Offering up some ideas for do-it-yourself whisky holidays and distillery tours in Scotland, arguably the true home of the original Amber Nectar and Water of Life.
The Malt Whisky Trail
If you don't want to take a ready-made tour package you can easily put your own Scottish trip together by using the Malt Whisky Trail website. This, easy to use, site gives details of opening times, costs, maps and locations for well over half of Scotland's malt whisky distilleries. From the smallest working distillery in Speyside, to an historic cooperage still making oak casks by traditional methods, and then on to World famous distilleries such as Glenfiddich, Cardhu and Glenlivet.
There's also a very useful section on how to taste, covering all angles including the senses, the nosing room (where the tasting is done), glasses (and why a whisky tumbler is no good for tastings), the ideal temperature and, of course, the big question – do you dilute?
The Speyside of the Malt Whisky Trail refers to an area around the river Spey in North East Scotland, which has the highest concentration of Scottish single malt distilleries, including both the Glenfiddich and Balvenie distilleries. Speyside is partly in Moray» and partly in Highland» region (click for accommodation links).
Better still if you can book into a whisky focused hotel such as the Craigellachie Hotel of Speyside, which is in the heart of the area and who's bar offers an amazing 900 plus different whiskies! Check here for more Grampian & Speyside accommodation» – find everything from 5-star luxury hotels to comfortable guest houses, local B&B's or self-catering cottages.
Speyside Whisky Festival
Festivals are another way of enjoying the 'Water of Life', and we're proposing the Spirit of Speyside Whisky Festival as one of the top events. Offering a host of activities over the 5-day Spring festival, including tours round many local distilleries (including many not normally open). Also opportunities to explore the great outdoors on whisky and wildlife walks, events at the Scottish Dolphin Centre, and Landrover tours discovering Speyside smugglers. Plus single malt sampling, steam trains and ceilidh bands; it's a great way for the whole family to enjoy a whisky themed holiday!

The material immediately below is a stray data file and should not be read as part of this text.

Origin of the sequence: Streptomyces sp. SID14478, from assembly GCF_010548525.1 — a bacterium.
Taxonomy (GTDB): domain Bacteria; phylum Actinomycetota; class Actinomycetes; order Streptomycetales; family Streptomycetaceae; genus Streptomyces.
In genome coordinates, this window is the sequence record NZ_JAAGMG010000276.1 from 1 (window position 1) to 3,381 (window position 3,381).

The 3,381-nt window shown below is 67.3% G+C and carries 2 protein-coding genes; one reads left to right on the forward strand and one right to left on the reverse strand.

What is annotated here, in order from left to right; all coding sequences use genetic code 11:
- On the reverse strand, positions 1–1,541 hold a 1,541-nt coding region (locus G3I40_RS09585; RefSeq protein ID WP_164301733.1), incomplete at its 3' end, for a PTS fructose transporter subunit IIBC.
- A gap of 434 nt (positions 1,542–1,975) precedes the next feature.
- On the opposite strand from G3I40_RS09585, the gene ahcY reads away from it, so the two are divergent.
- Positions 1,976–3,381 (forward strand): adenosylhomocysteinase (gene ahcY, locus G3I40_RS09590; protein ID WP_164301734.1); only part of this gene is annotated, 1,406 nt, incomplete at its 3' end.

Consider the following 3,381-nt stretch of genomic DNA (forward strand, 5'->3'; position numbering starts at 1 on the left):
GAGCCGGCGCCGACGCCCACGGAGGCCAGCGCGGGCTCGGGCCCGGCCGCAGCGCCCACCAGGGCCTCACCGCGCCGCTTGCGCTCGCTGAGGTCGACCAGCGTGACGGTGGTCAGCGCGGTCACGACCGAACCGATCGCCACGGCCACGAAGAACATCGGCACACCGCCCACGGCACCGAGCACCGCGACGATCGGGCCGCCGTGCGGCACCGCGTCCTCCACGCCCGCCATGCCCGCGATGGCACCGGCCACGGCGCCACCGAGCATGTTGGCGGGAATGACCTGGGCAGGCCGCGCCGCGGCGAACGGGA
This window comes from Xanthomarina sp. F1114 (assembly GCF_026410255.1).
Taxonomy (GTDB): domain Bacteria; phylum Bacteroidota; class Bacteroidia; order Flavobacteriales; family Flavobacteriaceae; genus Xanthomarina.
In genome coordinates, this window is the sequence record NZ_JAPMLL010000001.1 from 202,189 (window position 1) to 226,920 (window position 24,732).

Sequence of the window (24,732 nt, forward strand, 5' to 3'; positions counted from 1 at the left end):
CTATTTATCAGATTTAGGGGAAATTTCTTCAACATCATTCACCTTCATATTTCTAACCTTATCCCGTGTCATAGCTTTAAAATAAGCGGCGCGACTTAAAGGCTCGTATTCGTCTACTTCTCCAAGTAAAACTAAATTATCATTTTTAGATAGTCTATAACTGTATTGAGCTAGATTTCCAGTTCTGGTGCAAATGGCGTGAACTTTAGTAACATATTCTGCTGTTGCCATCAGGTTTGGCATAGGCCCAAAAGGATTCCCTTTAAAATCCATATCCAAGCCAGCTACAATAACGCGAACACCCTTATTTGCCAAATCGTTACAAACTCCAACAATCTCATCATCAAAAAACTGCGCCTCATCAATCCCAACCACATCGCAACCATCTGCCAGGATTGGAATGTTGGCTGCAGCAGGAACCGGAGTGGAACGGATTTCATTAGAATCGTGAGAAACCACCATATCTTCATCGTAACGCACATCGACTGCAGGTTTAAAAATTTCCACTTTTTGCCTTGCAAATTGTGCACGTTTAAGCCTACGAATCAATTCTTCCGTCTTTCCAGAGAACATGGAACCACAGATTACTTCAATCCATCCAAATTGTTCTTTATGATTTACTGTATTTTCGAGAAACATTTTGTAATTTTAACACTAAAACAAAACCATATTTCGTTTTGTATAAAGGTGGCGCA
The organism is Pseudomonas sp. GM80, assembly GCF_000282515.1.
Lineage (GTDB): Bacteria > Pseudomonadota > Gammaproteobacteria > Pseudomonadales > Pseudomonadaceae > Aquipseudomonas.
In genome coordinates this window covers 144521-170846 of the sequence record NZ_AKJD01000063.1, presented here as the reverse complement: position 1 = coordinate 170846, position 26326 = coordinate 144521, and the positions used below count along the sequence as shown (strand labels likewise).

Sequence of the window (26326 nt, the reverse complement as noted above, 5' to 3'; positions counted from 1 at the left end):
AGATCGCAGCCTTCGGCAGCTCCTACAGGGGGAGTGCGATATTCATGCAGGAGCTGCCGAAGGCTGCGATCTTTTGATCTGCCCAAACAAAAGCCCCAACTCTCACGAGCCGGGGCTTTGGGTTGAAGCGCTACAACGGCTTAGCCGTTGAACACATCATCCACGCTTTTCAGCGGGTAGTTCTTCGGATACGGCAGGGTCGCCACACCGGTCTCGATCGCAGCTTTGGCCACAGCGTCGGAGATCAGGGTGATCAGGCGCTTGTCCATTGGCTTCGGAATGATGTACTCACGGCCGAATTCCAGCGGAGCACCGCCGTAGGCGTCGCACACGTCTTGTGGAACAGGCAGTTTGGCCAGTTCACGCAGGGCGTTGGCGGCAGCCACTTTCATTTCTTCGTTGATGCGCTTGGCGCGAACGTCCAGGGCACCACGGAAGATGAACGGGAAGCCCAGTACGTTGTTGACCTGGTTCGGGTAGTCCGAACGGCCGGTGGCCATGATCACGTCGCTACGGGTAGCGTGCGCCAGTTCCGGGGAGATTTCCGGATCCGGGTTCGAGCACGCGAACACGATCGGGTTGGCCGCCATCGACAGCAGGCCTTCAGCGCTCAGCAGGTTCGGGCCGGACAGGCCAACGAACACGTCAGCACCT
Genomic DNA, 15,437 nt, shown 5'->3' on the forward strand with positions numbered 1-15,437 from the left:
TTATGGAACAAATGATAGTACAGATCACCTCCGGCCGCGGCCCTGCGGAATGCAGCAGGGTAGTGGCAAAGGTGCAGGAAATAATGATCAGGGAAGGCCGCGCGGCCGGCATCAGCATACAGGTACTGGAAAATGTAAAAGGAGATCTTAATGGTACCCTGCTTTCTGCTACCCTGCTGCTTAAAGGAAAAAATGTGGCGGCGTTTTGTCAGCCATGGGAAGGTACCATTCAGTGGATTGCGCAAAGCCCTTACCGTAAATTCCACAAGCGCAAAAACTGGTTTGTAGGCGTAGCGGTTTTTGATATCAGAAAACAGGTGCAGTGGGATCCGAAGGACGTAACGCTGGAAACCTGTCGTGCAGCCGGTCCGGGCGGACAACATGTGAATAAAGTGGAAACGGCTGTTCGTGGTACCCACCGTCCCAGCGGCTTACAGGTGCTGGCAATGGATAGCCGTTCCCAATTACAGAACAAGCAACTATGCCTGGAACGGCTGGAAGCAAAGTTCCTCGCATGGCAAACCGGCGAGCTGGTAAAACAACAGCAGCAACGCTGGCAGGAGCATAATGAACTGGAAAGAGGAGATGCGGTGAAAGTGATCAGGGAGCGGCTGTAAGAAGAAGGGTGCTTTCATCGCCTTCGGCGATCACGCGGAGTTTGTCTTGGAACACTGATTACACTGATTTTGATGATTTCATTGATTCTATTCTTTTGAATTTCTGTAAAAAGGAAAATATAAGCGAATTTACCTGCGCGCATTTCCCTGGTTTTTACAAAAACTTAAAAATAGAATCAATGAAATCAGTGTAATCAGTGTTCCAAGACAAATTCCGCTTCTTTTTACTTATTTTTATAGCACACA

Some words on spellings
In Scotland the 'water of life' is spelt 'whisky', while in the US it's usually 'whiskey', with the extra 'e'. This seems rather odd as it goes against the tendency of the New World to remove excess letters! But it turns out that the extra 'e' is in fact 'Old World', it being the spelling used by the Irish who claim the invention of the brew.
Here at Travel-Quest we're sticking with the 'whisky' spelling when we're talking about tours in the UK, but we may use the extra 'e' when we're referring to US or Irish tours! We might even use 'Scotch' or 'Scotch Whisky' too – but only when talking about a drink that originates in Scotland!
Other Scottish whisky festivals
Also worth a mention is the Fife Whisky Festival, which showcases the finest whiskies from the Kingdom of Fife and beyond. The Inverness Whisky & Gin Festival overlooking the Moray Firth, a festival that acknowledges the way that gin has increased in popularity over the last few years. The Stirling Whisky Festival, at the Stirling Highland Hotel features top distillers, whisky master-classes and opportunities to try special and rare malts. Then there is Edinburgh, with a couple of contenders: the spring Edinburgh Whisky Stramash and then in June the Edinburgh Whisky Festival.
Finally, for something rather different, there is Dramathon, a whisky inspired running marathon (also a half marathon and a 10k) along the Speyside Way, going from the Glenfarclas Distillery to the Glenfiddich Distillery and taking in several other distilleries along the way. Runners are invited to pick up the miniatures that match their route at the finish – what inspiration!